Lauren, I haven’t seen the movie you’re refering to but I’d love to! Any chance you remember the name?

            Gina, I hope you’ll find it and you’ll like it!

        • Gina on April 5, 2013 at 8:56 pm

          Yeah, that sounds fascinating! I also speak some French and need the reading practice.

  3. Sherri on April 5, 2013 at 4:16 pm

    With a 15-month-old at home, I only get to read one book a week at night with a book light. This week, I read “Betrayal of the Blood Lily” and hope to finish it tonight. Then, I’m going to read “The Haunting of Maddy Clare.” You’re recommendation, Lauren, inspired me to get it. 🙂

    • Lauren on April 5, 2013 at 5:14 pm

      Yay! I hope you like it. (“Maddy Clare”, I mean.) I really liked both that book and her second one, “An Inquiry into Love and Death”.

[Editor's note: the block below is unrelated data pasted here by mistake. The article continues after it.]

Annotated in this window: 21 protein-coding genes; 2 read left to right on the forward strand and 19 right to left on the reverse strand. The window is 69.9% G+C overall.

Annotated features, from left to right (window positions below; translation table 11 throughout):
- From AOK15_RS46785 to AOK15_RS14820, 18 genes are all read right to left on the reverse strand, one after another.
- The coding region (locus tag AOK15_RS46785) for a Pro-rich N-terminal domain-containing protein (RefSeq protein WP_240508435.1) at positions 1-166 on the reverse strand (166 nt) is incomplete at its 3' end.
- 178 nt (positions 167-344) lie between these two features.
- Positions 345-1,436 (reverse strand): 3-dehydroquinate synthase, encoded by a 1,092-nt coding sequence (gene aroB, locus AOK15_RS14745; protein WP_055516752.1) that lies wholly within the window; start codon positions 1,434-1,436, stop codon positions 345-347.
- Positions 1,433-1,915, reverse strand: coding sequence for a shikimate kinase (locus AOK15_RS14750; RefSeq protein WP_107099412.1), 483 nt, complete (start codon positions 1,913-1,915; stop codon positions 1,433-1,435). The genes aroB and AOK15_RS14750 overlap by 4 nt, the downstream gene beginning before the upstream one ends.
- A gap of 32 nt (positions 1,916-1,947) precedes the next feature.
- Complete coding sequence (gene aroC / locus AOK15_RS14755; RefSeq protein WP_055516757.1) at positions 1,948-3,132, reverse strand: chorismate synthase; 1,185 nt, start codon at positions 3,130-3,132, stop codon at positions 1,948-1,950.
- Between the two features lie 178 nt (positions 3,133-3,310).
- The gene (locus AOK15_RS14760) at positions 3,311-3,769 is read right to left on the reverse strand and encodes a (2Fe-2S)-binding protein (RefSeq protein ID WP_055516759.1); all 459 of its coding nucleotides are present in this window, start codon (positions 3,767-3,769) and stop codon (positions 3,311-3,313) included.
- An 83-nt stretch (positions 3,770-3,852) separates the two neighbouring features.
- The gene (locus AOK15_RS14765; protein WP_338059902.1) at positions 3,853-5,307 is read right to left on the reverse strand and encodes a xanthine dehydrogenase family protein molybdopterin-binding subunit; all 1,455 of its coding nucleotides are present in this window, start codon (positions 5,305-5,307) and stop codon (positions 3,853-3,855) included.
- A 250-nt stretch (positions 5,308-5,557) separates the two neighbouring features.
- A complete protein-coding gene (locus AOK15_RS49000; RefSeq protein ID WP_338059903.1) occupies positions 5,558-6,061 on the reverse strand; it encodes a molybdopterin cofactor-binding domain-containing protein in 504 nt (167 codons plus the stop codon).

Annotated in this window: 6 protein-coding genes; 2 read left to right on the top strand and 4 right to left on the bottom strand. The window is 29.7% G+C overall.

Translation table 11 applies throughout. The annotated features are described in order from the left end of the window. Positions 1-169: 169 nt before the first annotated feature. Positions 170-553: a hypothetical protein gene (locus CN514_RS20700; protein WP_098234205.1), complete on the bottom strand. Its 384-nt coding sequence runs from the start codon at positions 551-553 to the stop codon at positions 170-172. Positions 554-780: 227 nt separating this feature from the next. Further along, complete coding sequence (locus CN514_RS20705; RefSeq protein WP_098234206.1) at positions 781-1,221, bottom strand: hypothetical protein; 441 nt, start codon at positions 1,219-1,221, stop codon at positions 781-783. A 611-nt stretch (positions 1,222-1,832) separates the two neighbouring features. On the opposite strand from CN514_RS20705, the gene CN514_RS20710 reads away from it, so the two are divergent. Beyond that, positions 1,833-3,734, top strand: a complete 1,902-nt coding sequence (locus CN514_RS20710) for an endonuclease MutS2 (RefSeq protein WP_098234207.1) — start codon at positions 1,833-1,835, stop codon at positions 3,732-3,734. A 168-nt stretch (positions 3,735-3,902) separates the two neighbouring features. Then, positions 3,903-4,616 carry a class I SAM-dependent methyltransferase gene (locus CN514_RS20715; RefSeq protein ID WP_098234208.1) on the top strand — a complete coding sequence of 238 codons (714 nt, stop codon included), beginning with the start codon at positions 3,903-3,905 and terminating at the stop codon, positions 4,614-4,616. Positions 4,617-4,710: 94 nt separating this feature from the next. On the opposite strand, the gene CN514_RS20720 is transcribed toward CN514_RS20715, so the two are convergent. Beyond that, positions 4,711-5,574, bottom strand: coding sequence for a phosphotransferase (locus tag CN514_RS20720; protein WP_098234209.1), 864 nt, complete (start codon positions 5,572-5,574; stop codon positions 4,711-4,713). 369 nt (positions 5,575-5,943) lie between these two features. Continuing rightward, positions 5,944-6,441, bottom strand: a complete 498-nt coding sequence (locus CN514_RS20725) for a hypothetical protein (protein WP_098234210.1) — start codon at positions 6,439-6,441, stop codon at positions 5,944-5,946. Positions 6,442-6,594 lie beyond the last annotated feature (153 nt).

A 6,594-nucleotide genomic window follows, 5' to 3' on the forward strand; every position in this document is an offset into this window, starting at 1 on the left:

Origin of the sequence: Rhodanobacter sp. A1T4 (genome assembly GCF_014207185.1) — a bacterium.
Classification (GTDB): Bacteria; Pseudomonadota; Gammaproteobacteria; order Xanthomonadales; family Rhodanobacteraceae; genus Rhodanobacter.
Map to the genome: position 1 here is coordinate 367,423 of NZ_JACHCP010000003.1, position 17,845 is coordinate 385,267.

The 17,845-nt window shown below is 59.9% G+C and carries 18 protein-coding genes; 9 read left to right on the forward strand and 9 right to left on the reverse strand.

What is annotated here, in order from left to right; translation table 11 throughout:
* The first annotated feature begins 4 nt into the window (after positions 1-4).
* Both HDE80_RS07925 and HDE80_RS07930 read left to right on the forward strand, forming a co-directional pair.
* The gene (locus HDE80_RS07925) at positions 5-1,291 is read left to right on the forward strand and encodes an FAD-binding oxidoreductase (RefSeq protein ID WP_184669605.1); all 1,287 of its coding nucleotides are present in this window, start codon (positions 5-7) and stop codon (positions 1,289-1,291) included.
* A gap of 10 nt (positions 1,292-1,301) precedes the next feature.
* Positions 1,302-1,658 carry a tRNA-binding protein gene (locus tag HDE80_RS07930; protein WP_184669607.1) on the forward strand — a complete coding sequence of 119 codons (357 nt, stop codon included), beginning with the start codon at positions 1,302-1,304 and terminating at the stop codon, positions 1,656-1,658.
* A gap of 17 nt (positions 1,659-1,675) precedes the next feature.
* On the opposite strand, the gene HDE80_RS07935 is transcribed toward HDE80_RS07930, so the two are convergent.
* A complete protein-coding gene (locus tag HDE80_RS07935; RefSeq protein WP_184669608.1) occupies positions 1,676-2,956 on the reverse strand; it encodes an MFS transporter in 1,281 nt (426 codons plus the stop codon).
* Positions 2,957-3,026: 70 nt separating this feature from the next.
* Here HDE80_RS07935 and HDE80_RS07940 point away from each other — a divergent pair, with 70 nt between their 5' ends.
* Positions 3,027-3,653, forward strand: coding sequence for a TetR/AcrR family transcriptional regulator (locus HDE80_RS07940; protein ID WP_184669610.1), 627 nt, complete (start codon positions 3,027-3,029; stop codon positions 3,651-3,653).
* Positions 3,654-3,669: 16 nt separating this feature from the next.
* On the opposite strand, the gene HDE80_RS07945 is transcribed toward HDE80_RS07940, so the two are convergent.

• Sherri on April 5, 2013 at 6:44 pm

        I want to read her second one, too. You inspired me with the picture of your box of books you posted a few months ago. I just have to buy it. 🙂

  4. Gina on April 5, 2013 at 4:23 pm

    I just started Game of Thrones and have been stuck doing too much homework all week to read much of it (read: I’m in agony). It’s good stuff.

    Finished some Kristan Higgins last week – Next Best Thing, and Fools Rush In. I enjoyed them, but they somehow weren’t what I expected. Especially Next Best Thing, which brought me down. What’s a good, happy one of hers?

  5. Angie on April 5, 2013 at 4:26 pm

    I’m reading To Marry an English Lord. Not only do I need a Downton Abbey fix, but I figure it’s time to start thinking about my future.

    • Julie H on April 5, 2013 at 5:02 pm

      Lol, Angie! If you find a stash of English lords, let me know. I need to think about my future, too.

      • Lauren on April 5, 2013 at 5:16 pm

        Website field trip? I’ll play chaperone. : )

      • Angie on April 8, 2013 at 10:52 am

        Will do, Julie!

  6. Sharon on April 5, 2013 at 4:36 pm